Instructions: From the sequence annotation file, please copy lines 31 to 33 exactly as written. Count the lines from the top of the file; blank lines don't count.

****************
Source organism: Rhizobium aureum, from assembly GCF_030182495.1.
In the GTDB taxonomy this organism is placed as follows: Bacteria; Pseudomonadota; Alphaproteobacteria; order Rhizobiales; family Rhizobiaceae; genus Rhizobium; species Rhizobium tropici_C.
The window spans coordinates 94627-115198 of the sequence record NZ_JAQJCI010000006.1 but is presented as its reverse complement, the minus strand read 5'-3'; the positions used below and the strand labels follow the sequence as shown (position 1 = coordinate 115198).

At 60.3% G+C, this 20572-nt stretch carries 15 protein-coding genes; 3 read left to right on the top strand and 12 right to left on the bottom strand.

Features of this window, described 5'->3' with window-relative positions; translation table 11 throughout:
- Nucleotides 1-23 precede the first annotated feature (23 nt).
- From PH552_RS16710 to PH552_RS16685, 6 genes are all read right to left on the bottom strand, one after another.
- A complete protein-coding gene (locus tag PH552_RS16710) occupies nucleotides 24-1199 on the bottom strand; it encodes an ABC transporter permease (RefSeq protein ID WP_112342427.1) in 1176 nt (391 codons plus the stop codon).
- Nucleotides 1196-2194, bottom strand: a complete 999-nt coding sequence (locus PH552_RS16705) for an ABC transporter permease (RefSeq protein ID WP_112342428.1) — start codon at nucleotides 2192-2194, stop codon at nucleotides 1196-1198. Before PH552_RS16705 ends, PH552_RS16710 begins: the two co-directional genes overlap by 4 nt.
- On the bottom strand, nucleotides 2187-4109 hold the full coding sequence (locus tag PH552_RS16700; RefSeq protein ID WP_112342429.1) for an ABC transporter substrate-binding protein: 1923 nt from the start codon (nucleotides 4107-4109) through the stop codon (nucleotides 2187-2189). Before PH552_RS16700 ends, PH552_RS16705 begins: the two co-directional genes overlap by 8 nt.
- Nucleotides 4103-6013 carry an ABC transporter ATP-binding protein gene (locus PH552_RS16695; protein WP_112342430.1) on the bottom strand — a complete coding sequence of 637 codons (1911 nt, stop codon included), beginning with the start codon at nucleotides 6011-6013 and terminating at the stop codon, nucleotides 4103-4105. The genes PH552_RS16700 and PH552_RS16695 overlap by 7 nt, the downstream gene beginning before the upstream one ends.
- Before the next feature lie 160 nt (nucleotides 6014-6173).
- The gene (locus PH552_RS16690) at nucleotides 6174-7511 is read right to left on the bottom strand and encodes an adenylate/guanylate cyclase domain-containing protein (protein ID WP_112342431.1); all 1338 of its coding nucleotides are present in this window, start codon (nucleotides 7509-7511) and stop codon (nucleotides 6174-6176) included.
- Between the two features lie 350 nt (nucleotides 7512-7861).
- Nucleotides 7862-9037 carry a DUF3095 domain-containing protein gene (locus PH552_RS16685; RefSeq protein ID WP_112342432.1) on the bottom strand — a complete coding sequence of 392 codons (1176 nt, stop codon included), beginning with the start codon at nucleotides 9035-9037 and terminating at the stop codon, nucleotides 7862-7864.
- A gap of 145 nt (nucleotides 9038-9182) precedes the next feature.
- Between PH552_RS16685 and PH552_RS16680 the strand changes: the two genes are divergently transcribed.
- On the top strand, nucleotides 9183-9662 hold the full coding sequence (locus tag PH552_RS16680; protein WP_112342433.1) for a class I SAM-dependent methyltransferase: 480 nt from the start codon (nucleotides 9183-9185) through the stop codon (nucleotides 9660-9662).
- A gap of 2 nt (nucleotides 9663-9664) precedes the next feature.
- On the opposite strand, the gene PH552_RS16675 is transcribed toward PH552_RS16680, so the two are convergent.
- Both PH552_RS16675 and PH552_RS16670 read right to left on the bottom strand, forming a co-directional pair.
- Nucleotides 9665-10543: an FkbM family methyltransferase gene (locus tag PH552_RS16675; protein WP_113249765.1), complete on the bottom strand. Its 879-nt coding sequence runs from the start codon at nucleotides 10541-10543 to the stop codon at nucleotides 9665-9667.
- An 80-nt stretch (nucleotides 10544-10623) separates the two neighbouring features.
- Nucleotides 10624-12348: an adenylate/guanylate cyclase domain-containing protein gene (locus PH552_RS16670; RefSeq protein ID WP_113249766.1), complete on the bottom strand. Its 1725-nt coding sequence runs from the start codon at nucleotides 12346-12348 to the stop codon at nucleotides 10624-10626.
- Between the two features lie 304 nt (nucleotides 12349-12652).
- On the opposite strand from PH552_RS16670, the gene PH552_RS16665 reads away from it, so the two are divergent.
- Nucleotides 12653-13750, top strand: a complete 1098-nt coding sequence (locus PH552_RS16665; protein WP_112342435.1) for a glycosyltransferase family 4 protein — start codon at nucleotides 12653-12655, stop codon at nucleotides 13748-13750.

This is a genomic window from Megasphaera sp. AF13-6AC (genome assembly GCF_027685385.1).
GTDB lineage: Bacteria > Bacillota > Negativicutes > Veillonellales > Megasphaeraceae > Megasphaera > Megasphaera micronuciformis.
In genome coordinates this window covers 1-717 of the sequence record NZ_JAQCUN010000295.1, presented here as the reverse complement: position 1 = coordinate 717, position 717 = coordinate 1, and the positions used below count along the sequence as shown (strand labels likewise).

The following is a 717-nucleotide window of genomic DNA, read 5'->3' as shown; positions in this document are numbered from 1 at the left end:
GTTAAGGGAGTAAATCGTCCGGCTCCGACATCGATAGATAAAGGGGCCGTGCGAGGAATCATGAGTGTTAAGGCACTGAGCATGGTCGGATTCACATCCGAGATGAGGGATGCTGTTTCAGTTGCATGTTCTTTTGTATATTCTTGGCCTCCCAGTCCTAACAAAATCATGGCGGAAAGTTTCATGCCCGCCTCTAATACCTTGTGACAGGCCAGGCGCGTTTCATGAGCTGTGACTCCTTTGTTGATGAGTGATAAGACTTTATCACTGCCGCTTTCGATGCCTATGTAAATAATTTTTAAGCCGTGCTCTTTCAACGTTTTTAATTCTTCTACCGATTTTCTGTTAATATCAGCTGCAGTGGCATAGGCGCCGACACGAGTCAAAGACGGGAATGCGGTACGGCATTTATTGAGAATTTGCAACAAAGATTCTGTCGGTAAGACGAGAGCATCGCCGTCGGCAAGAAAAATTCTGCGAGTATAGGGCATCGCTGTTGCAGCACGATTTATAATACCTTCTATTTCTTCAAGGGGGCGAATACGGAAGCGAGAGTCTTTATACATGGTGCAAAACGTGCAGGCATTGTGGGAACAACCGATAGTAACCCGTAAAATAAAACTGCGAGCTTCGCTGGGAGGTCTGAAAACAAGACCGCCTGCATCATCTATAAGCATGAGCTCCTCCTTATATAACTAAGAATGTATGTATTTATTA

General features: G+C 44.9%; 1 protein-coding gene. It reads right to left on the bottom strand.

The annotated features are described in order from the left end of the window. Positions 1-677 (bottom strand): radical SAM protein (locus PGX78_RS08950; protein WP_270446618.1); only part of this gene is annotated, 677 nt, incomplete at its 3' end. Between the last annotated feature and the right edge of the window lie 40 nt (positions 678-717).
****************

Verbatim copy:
The following is a 717-nucleotide window of genomic DNA, read 5'->3' as shown; positions in this document are numbered from 1 at the left end:
GTTAAGGGAGTAAATCGTCCGGCTCCGACATCGATAGATAAAGGGGCCGTGCGAGGAATCATGAGTGTTAAGGCACTGAGCATGGTCGGATTCACATCCGAGATGAGGGATGCTGTTTCAGTTGCATGTTCTTTTGTATATTCTTGGCCTCCCAGTCCTAACAAAATCATGGCGGAAAGTTTCATGCCCGCCTCTAATACCTTGTGACAGGCCAGGCGCGTTTCATGAGCTGTGACTCCTTTGTTGATGAGTGATAAGACTTTATCACTGCCGCTTTCGATGCCTATGTAAATAATTTTTAAGCCGTGCTCTTTCAACGTTTTTAATTCTTCTACCGATTTTCTGTTAATATCAGCTGCAGTGGCATAGGCGCCGACACGAGTCAAAGACGGGAATGCGGTACGGCATTTATTGAGAATTTGCAACAAAGATTCTGTCGGTAAGACGAGAGCATCGCCGTCGGCAAGAAAAATTCTGCGAGTATAGGGCATCGCTGTTGCAGCACGATTTATAATACCTTCTATTTCTTCAAGGGGGCGAATACGGAAGCGAGAGTCTTTATACATGGTGCAAAACGTGCAGGCATTGTGGGAACAACCGATAGTAACCCGTAAAATAAAACTGCGAGCTTCGCTGGGAGGTCTGAAAACAAGACCGCCTGCATCATCTATAAGCATGAGCTCCTCCTTATATAACTAAGAATGTATGTATTTATTA

General features: G+C 44.9%; 1 protein-coding gene. It reads right to left on the bottom strand.